SE: I think the emphasis is on "epic," with "cosmic" as a type - i.e., epics don't have to be cosmic. But epics have to have a grand sweep, so as to justify a series of issues playing out a grand story with grand impact - and they have to have the series of individual stories where each story has its own meat. It's not news that the stuff I and others from the magickal time do has more meat than many current stories have, so many current epics have one idea (or less) stretched out over six issues. But an epic as I define it is a complex and solid experience, where you get to go on a ride for a number of months, and when you get to the end, you feel satisfied, not empty. Something real happened, and every step counted.

HJ: Your tenure on the Avengers introduced the character of Mantis, a character that even squeaked in a cameo in the Justice League of America (as “Willow”). You later revived Mantis from obscurity when you wrote Silver Surfer. What is it about Mantis in particular that intrigues you?

SE: She's also in SCORPIO ROSE as Lorelei.

I dunno, she was the first character I created who became huge, so I liked her anyway. Then, when I left Marvel to write The Batman and JLA, people were all over me about whether they'd ever see her again, and I came up with the idea of getting her into the JLA by the side door - then I decided to continue that in SCORPIO ROSE, and thought I might put her in everything I did thereafter - an idea that soon proved impractical. But when I came back to Marvel and did the Surfer, she fit right in, and she's remained a major character, so I was asked to come back a few years ago and straighten out the stuff that had been done to her in my absence. She's just likeable, different, and kicks butt - what else could you ask?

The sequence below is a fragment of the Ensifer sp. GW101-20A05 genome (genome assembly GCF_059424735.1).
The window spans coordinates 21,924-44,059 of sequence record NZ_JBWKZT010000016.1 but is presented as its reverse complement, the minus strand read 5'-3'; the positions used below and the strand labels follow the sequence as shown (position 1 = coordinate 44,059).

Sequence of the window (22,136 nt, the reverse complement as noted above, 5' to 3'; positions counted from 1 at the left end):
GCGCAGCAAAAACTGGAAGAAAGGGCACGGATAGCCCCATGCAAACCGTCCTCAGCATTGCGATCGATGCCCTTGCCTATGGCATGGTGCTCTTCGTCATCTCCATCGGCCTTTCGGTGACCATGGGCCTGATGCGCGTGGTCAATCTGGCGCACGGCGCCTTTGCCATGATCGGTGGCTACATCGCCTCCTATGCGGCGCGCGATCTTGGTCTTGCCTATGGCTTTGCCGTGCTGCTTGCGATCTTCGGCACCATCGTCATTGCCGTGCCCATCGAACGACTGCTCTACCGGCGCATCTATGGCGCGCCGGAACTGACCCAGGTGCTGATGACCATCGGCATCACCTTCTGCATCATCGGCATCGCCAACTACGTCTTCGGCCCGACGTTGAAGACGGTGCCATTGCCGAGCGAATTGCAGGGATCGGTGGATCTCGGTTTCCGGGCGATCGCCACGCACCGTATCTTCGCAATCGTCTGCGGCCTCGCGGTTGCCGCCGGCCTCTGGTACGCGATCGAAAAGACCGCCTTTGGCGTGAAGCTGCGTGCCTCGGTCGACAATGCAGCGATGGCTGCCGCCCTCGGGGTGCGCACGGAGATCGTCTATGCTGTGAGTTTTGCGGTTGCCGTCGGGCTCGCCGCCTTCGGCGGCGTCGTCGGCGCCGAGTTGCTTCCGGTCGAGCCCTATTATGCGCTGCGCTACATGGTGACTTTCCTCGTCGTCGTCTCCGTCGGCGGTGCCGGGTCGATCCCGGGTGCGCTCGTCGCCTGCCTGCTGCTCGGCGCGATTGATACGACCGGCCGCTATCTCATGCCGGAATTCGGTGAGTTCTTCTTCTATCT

HJ: Interest in your work has resurged dramatically in the last few years. Not only are your older works being reissued in trade paperback (e.g., Avengers: Celestial Madonna, the Captain America Secret Empire series, etc.) but you were hired by DC to create a high-profile miniseries, Batman: Dark Detective. You were recently cited by Joe Casey, writer of the new series Gødland, as a huge influence. Why do you think interest in your work has grown recently?

SE: I think the stuff is solid, and it's always been solid - if it had my name on it, you could count on it (which is why I took my name off a few things over the years). I've got a certain level of craft and certain standards, and they're all pointed toward entertaining people as best I can every single time.

HJ: There are any number of ways to explore fresh ground with a character. What methods do you prefer? Are there angles that you find tend to be unexplored in most characters, angles that you find to be rich veins for storytelling usually left untapped by other writers?

SE: I have no set thing to look for. I generally just immerse myself in the existing stories, letting myself follow the character along, and in that process, I say "Why did this happen?" or "Why didn't this happen?" or "I would have gone there..." When I'm done, I have a clear feeling in my mind as to who the character is, and bits of business that I want to explore.

One thing I try hard to do is explore those things as if they grow naturally out of the storyline, rather than say "I'm here now, the old stuff sucked, now I'll fix it." I feel strongly that you have to respect everyone's contribution, at least to the extent of not dissing it in public - so if I try to fix something I believe went wrong, I try to provide a plausible explanation for that thing in my new story.

HJ: A typical fanboyish question I can’t help but ask: if your phone rang with the heads of Marvel and DC giving you carte blanche, what project would you take? A revival of Coyote? A relaunch of your ill-fated Big Town project, an idea that had tremendous promise? A return to Captain America or Green Lantern? A genre revival, like a western or space opera? Something wholly new? (This question leaves aside issues of ownership. And we can also pretend that the “carte blanche” is serious, not something that would be yanked a week later. Yep, the question is purely theoretical, in a "controlling for gravity, I jump really high" sort of way.)